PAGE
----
To Rome, for Love
Cleopatra’s dalliance with Ceaser caused many a scandal with the Roman people who were just as outraged at this foreign powerhouse as they were intrigued. So many women adopted Cleopatra’s signature look that many statues of other Roman women are often mistaken as Cleopatra herself. After Caesar’s death by stabbing, Cleopatra left Rome, but remained partial to Roman military men. Such as…
On Your Mark…
After Caesar’s death, his friend and general Mark Antony summoned Cleopatra to figure out if he could trust this foreign woman who won the heart and mind of one of the most powerful men around.
Our girl Cleopatra, a woman with a flair for the dramatic, made an entrance worth ten Kardashian flower walls when she appeared dressed as the goddess Aphrodite on a golden barge rowed by silver oars with attendants dressed as Cupid fanning her.
Was this to impress Antony to win his favor?
Or a simple (well, not simple) distraction from the fact that Cleopatra was just as eager to size up Antony politically as he was her?
The reason for this move is uncertain, but what is certain is that from the moment Antony set eyes on Cleopatra, his heart, soul, and army, were all hers.
Mark Antony and Cleopatra soon married, procreated, and moved to Egypt where they started a drinking club named the Inimitable Livers (why is there no metal band named this?), threw lavish parties, and celebrated the fact that they believed they were the reincarnations of the Egyptian goddess, Isis, and the Greek god, Dionysus.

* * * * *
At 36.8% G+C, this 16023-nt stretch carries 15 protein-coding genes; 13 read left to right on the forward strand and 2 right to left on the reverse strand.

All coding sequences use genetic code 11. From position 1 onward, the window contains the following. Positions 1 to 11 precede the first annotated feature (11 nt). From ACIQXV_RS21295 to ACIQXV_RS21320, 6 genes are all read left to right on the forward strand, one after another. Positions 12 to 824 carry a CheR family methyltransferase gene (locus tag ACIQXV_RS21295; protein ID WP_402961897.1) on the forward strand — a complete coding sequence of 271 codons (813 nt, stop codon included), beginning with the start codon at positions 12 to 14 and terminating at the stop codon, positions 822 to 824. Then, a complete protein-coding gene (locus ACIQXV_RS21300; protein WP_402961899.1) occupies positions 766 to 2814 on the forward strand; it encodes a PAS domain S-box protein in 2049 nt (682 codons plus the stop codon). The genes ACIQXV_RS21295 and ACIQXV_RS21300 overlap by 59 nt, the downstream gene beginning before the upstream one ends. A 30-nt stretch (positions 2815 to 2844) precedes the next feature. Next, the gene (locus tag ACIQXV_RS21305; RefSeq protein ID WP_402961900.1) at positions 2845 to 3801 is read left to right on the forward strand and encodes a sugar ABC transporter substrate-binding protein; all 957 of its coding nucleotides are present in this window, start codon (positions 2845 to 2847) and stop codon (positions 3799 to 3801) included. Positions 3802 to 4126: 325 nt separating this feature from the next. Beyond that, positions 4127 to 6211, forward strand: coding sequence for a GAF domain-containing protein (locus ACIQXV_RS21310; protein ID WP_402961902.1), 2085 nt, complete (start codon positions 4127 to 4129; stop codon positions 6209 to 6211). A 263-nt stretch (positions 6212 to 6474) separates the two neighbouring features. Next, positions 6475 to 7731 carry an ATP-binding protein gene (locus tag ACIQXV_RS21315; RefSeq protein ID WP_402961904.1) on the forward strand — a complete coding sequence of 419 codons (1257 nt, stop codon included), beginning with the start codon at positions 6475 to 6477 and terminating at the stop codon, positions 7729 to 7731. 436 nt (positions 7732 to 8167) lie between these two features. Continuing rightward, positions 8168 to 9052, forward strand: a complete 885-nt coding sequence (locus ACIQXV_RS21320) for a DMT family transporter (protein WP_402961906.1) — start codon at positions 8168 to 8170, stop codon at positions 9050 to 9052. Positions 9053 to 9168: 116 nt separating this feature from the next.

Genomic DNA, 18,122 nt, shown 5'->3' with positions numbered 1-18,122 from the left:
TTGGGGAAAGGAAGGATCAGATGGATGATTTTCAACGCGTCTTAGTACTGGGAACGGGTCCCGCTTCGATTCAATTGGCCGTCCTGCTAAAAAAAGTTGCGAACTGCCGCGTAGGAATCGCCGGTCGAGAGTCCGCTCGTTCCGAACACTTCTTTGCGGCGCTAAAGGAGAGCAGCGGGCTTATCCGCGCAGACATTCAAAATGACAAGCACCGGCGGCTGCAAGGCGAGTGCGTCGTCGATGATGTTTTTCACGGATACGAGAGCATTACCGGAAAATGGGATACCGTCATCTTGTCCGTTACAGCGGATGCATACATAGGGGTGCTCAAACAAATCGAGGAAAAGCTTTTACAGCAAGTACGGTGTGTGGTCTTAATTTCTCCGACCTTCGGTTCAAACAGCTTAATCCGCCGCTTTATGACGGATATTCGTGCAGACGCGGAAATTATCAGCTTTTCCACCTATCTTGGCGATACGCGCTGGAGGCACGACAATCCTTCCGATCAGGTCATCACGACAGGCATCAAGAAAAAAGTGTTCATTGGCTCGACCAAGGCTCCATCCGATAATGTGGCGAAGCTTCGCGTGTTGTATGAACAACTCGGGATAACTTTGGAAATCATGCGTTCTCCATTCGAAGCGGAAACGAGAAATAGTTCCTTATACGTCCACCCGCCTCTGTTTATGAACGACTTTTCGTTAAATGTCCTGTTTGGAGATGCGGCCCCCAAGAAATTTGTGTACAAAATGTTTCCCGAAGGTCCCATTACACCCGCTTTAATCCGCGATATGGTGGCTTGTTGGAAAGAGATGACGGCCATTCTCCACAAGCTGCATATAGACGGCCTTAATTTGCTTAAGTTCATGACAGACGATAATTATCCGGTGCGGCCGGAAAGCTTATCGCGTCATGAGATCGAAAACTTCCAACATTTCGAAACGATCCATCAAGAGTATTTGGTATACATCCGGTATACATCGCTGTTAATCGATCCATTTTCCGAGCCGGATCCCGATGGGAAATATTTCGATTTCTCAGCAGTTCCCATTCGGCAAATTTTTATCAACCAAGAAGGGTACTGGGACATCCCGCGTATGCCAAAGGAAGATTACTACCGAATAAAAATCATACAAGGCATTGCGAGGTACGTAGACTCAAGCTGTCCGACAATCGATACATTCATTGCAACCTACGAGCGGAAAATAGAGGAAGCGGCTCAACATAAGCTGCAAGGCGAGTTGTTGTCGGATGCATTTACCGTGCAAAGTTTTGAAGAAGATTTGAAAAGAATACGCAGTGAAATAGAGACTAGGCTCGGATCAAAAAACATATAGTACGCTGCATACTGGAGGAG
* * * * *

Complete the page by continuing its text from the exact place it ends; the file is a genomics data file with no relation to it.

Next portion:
And they drank and partied and now lived happily ever after right?
Cleopatra had now successfully lost and regained the Egyptian throne and wooed not one, but two, powerful Roman generals.
She made folks pretty uneasy.
Soon Octavian, Julius Caesar’s heir and former ally of Antony, painted Cleopatra as an evil seductress who used to her lady powers to make a traitor out of Antony. Octavian and his buddies declared war on Cleopatra, but nevertheless, she persisted.
Cleopatra fought back against Octavian and his crew, personally leading several of Antony’s ships into battle like Mel Gibson in Braveheart, only with better makeup.
Even Death Loved Her
Unfortunately, Antony’s army was no match for the Romans and rather than accept defeat, the two lovers suicide pact-ed it on out of there, because what else is more dramatic and romantic?
Cleopatra paved the way for all strong female military leaders. She taught us that you can be sexy and still strong and that you can (and should) get whatever you want: whether it’s power, love, a family, the perfect winged eyeliner, or all four.
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Notes & Gossip 📌
- Andrews, E. 10 Little-Known Facts About Cleopatra. History Stories
- History.com Staff. (2018, March 15th). Cleopatra. History.com
Scholarly Shout-outs 🌟
- Andrews, E. (2015, August 12th). 10 Little-Known Facts About Cleopatra. https://www.history.com/news/10-little-known-facts-about-cleopatra
- history.com Staff. (2018, March 15th). Cleopatra. https://www.history.com/topics/ancient-history/cleopatra